In Oil States Energy Servs., LLC v. Greene's Energy Grp., 584 U.S. ____ (2018), the Supreme Court upheld the constitutionality of the inter partes review (IPR) process before the Patent Trial and Appeal Board (PTAB) of the U.S. Patent and Trademark Office (PTO). Since the enactment of the Leahy-Smith America Invents Act (AIA) in 2011, the PTAB and its administrative law judges have determined the validity of claims in thousands of patents in trial-like proceedings. After its patent was invalidated in an IPR proceeding, one patent owner, appellant Oil States, challenged the statute's delegation of adjudicative authority to the PTO and argued that patents, as properties, could only be revoked by Article III courts. Writing for the 7-2 majority, Justice Thomas held that a patent is the grant of a public right, and IPR "is simply a reconsideration of that grant." Oil States, slip op. at 7. Thus, patent validity can be determined by an agency rather than a court.
The Court initially acknowledged the often-uncertain distinction between private rights, those existing at common law and subject exclusively to determination in Article III courts, and public rights, "arising between the government and others, which from their nature do not require judicial determination and yet are susceptible of it." Id. at 6. Nevertheless, the Court concluded that patents are government-granted statutory rights to exclude others from making, using or selling inventions. The Court then held that IPR proceedings involve "the same basic matter as the grant of a patent," removal of existent knowledge from the public domain. Id. at 8. Although IPR proceedings necessarily take place after the grant of a patent, the Court found that difference to be immaterial, as other public rights, including toll-bridge or railroad franchises, are often granted subject to further review. The Court also rejected arguments that because IPRs are like trials, they must be reserved for Article III courts, observing that the Court "has never adopted a 'looks like' test to determine if an adjudication has improperly occurred outside an Article III court." Id. at 15.
In upholding the constitutionality of the IPR process, the Court said it was not deciding whether patents are personal property for purposes of the due process and takings clauses. Id. at 16-17. However, in distinguishing precedents characterizing patents as private property merely as descriptions of the statutory schemes that existed at the time, when the Patent Act had no provision for agency proceedings, the majority undermined some of the bedrock foundation for the principle of patents as establishing personal rights.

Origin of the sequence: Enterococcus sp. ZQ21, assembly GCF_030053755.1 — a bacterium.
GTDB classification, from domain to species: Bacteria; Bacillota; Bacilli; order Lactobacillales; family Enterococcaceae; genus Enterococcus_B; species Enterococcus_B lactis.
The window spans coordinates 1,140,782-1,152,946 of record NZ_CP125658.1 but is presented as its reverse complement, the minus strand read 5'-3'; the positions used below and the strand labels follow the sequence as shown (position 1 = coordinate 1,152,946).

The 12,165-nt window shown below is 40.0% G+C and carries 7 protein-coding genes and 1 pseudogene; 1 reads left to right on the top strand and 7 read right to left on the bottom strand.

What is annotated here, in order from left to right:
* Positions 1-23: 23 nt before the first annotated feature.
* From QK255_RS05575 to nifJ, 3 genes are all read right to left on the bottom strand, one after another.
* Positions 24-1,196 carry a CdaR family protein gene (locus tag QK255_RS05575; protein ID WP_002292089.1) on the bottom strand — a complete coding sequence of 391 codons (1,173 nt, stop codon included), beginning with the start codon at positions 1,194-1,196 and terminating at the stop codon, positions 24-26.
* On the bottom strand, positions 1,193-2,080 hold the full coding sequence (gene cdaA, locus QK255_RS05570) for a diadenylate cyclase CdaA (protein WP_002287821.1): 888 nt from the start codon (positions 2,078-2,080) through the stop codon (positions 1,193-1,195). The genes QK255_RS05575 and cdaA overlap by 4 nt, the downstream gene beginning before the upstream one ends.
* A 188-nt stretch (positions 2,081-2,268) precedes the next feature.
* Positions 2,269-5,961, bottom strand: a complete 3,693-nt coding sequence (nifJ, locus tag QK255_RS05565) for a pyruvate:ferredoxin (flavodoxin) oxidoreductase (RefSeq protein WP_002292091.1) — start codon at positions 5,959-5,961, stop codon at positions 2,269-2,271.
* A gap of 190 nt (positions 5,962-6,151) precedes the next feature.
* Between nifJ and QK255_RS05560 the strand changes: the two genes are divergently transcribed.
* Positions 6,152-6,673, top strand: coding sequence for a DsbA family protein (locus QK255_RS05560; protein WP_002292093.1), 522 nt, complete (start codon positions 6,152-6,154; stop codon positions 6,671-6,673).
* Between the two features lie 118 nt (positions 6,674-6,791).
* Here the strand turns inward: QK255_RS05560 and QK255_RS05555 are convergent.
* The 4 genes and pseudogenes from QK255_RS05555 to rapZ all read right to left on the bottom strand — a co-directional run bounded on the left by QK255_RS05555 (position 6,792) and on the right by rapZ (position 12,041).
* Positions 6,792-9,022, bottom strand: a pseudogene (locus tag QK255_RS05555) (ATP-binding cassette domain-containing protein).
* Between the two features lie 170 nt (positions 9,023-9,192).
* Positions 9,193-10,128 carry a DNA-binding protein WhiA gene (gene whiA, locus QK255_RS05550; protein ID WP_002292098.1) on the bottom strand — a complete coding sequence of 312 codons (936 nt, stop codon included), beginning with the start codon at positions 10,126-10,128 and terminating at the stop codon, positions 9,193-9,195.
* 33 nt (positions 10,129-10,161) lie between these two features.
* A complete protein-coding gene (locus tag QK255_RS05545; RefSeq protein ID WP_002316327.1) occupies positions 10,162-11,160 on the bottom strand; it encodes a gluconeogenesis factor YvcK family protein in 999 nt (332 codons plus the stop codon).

In a brief concurrence, Justice Breyer, joined by Justices Ginsburg and Sotomayor, wrote separately to emphasize their views that even matters involving private rights may sometimes be adjudicated outside Article III courts. In an impassioned dissent, Justice Gorsuch, joined by the Chief Justice, wrote to express his dismay that the Court–and more so the concurring justices–were failing, in the words of Alexander Hamilton, "to take 'all possible care … to defend itself against' intrusions by other branches." Oil States, slip op. at 12 (Gorsuch, J., dissenting). Regarding the majority decision as a "retreat from Article III's guarantees," id., Justice Gorsuch vigorously defended the private right view of patent properties.
The Oil States decision was narrowly decided, leaving open the possibility of future challenges to the IPR process; for now, however, it preserves the status quo, in which IPR and other AIA proceedings remain popular vehicles for defendants of patent infringement suits to challenge patents expediently. Notwithstanding Justice Gorsuch's lament in dissent, echoing the late Justice Scalia, that "no doubt, dispensing with constitutionally prescribed procedures is often expedient," id. at 2, the PTAB is expected to remain a primary venue for challenging patent validity, with relatively quick turnaround and experienced administrative judges.
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